16 November 2022
Name: Emily Wright
Diagnosis/year: Optic Pathway Glioma 2011 (Registered Blind)
When did you first sail with the Trust? Summer 2016
What you do now? I am in my third year studying for an MSCI in Physics with Scientific Computing at Bristol University.
Explain what that means?
I am a full-time student living in Bristol. My week consists of lectures and problems classes in quantum mechanics, solid state physics, high performance computing, data science and machine learning. In my free time I climb/boulder, attend German evening classes and sail with the university sailing society.
Why did you do want to do this?
I love problem solving and asking questions about the world around us hence choosing to study Physics. Once I have graduated, I hope to find a job related to sustainability and the environment as I have a passion for protecting the beautiful world around us. As well as the studying side of university, it is a brilliant way to build independence, make new friends and try new things.
What's the coolest thing you've done lately?
This summer I travelled to Sciez on Lake Geneva for the European Blind Match Racing Worlds (Sailing) representing GBR. Despite it being my first international competition, my crew and I finished 3rd. Since this success I have been selected to represent the GBR para team again, this time at the RS Venture Connect Worlds in Oman in November. I am a little nervous but super excited to explore somewhere new, learn more sailing skills and meet some inspirational fellow sailors.
Why did you need the Trust's support in recovery?
Sadly, the nature of going through treatment is that normal life goes on hold. This means once you have finished treatment and in recovery it is hard to find your way back into everyday life. The Trust helped me to build confidence and independence on trips by giving us as young people responsibilities aboard the boat.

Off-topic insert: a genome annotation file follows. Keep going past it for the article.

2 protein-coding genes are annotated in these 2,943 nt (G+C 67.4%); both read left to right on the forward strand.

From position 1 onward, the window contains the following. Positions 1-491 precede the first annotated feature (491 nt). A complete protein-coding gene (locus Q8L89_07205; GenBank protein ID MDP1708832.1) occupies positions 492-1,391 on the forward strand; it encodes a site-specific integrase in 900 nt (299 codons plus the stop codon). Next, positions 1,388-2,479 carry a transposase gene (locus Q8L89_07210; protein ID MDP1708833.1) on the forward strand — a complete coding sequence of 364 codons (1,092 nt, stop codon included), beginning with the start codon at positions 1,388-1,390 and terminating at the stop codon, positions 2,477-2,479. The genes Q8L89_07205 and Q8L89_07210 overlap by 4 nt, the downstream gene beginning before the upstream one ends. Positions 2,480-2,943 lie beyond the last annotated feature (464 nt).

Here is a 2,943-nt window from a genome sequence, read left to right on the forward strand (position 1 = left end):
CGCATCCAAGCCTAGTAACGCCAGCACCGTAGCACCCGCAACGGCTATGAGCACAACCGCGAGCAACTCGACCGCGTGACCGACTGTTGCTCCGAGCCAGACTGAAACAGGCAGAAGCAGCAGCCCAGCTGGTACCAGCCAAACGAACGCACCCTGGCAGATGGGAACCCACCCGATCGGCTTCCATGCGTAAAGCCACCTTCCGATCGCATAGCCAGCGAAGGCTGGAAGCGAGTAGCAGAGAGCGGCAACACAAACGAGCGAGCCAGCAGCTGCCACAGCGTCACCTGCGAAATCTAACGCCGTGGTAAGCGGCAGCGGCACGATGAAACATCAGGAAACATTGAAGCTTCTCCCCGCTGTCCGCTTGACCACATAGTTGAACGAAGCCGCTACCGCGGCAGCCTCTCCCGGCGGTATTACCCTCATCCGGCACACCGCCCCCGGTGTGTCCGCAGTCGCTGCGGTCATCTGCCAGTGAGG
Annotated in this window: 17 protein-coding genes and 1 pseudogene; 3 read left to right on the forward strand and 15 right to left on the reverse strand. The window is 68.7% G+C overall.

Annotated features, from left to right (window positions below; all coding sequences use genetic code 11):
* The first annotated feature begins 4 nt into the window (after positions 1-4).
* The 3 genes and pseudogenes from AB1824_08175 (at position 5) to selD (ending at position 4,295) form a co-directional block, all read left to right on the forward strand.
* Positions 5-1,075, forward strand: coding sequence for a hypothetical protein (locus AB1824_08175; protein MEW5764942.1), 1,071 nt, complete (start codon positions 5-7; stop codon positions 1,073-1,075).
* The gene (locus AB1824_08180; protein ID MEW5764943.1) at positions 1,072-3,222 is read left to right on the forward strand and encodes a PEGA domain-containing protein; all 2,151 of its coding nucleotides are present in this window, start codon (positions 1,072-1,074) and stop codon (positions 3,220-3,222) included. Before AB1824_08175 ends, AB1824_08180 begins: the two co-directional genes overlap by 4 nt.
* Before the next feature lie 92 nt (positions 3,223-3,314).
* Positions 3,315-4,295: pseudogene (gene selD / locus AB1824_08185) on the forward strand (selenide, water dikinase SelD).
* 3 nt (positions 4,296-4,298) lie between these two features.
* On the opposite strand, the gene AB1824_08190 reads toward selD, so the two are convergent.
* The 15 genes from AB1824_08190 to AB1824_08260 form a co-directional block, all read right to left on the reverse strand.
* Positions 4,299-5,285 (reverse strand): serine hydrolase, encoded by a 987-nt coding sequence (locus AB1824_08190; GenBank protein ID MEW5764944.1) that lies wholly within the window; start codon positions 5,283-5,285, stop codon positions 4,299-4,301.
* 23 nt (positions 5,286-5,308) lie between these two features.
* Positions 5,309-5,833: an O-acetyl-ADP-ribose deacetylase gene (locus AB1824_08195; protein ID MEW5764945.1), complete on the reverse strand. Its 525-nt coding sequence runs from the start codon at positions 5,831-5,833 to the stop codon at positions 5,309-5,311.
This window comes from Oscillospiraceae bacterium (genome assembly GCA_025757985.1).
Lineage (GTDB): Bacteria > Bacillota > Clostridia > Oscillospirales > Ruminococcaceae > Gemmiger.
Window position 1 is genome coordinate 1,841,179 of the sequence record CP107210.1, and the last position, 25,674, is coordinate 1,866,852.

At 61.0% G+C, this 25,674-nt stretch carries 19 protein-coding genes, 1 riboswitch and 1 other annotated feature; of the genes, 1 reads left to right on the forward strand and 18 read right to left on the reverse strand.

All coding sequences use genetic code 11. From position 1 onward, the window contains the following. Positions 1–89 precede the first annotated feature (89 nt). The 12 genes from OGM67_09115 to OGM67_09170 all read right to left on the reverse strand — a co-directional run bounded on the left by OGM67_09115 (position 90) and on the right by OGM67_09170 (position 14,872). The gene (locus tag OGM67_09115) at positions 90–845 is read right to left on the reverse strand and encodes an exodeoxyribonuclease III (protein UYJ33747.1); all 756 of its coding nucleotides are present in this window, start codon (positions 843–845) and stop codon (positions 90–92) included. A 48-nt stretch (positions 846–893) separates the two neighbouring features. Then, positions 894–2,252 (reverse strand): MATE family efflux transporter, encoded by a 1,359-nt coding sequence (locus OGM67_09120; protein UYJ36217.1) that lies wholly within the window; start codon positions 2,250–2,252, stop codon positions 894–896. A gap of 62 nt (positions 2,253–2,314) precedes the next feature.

The Trust also built a community of people who understood me and could support me in a time when a lot of us feel very alone. The most important lesson I learnt with the Trust is that you can do anything you set your mind to. Sometimes due to mental, physical or health challenges you may have to approach a task differently from others but that does not mean you cannot do it. It means you do it in your individually beautiful way.
What part has the Trust played in you doing what you are doing now?
Firstly, the Trust helped me regain confidence and independence after treatment which were vital in me making the decision to leave home and head to university. The Trust trips also enabled me to make life-long friendships of incredible young people who have similar life experiences creating a community of people to give advice and support as you take your next steps.
Also, the Trust helped me fall in love with sailing as such an accessible sport. It is now my main hobby and a brilliant drive for me to improve whilst being surrounded by a lovely community of sailors. I am excited to be continuing my journey with the Trust as a Graduate Volunteer.
What's your top tip for a young people interested in working in your industry?
It doesn’t matter which direction you choose to head in life or career (I appreciate Physics and Computing isn’t everyone’s cup of tea). Do what you are passionate about. set your goals (no matter how big or small) and you will be happy.
Don’t be afraid to be different as everyone takes a different route to get to their personal goals, but no route is better or worse than others. We all have our down days and get a bit lost as to what our goals are, and this is perfectly fine. The key is to surround yourself by positive people who care for you.